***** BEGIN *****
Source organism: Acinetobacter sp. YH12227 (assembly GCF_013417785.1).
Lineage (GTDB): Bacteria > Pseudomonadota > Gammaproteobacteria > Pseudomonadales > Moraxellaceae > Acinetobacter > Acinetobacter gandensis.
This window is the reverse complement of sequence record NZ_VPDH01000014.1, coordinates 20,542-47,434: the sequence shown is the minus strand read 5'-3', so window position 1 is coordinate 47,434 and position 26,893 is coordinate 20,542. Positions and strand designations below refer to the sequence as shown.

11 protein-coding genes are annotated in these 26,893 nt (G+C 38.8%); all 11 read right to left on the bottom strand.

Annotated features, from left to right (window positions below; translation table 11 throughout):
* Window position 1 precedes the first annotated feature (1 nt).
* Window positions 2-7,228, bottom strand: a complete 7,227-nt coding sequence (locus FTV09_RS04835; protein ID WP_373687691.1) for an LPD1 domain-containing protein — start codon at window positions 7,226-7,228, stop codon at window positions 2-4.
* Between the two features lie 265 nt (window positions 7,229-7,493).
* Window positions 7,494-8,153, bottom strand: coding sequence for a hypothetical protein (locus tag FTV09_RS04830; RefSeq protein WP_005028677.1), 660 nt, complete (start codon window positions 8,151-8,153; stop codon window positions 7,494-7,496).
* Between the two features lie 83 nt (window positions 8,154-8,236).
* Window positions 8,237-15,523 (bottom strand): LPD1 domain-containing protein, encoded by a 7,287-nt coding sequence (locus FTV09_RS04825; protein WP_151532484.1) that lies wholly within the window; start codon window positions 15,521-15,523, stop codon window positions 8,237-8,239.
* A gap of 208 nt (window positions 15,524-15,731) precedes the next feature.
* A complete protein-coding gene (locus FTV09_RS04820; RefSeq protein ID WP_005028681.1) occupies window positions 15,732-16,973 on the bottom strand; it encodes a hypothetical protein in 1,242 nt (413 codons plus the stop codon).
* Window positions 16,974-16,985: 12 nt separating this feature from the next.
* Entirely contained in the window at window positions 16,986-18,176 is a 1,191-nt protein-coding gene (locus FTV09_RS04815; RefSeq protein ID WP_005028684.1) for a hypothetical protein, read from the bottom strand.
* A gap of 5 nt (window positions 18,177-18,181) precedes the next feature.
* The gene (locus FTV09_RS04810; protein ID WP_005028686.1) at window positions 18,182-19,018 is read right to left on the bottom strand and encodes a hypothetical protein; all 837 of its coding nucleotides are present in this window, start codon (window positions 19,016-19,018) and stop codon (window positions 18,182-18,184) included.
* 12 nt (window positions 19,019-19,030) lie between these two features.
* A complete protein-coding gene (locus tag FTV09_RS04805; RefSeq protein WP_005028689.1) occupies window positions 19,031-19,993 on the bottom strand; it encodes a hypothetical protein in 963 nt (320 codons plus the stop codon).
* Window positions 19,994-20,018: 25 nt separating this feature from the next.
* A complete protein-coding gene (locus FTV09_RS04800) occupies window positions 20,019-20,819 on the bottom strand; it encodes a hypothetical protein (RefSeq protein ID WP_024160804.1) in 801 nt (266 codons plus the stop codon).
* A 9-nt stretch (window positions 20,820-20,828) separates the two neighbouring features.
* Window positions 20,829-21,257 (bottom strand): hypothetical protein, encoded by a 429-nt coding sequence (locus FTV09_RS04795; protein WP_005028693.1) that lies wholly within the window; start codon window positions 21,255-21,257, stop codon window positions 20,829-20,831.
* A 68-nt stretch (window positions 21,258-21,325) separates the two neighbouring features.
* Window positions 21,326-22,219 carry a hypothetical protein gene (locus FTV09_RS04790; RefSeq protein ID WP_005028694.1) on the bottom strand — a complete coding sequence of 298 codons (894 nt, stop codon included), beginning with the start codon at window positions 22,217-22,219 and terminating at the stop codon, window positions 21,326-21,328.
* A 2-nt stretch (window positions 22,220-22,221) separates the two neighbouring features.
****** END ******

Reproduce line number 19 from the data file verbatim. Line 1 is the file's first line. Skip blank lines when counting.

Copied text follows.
* A complete protein-coding gene (locus tag FTV09_RS04805; RefSeq protein WP_005028689.1) occupies window positions 19,031-19,993 on the bottom strand; it encodes a hypothetical protein in 963 nt (320 codons plus the stop codon).